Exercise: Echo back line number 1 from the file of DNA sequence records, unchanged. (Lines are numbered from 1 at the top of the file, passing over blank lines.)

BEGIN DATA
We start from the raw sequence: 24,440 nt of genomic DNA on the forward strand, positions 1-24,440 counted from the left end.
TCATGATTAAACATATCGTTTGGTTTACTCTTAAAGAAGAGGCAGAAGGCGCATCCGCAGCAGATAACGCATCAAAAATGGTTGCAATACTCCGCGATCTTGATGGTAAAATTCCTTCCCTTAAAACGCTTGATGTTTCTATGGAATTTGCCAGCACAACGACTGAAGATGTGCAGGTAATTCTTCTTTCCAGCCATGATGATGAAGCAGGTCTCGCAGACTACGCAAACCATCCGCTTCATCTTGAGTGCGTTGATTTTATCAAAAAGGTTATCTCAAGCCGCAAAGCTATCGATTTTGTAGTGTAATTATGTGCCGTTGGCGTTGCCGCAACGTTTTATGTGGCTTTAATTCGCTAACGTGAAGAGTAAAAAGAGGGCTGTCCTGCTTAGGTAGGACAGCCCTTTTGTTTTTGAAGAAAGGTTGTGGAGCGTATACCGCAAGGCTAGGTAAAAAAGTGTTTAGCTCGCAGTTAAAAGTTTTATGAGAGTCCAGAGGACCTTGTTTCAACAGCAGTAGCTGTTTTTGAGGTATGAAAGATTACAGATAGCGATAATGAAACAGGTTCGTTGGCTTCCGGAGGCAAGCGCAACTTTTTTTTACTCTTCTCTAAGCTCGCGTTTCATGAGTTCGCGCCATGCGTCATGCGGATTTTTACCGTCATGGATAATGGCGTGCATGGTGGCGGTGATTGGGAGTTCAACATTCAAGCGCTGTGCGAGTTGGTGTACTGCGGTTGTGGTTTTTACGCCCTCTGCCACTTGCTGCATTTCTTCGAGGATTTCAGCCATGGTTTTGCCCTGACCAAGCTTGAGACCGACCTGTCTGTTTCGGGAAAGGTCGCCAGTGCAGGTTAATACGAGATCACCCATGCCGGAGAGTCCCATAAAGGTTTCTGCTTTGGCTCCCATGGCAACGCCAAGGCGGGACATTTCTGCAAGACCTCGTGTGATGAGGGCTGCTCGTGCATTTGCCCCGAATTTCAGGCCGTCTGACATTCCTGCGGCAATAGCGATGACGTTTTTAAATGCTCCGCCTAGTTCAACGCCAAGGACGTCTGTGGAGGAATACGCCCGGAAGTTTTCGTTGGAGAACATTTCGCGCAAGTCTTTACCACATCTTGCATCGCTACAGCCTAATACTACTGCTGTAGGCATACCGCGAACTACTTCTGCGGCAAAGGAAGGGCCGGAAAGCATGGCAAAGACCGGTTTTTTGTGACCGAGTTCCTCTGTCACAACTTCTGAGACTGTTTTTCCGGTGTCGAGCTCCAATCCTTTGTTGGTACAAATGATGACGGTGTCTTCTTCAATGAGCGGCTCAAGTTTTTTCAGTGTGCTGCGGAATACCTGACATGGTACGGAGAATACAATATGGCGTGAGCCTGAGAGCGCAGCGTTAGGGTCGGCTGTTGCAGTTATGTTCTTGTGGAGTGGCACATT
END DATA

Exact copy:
We start from the raw sequence: 24,440 nt of genomic DNA on the forward strand, positions 1-24,440 counted from the left end.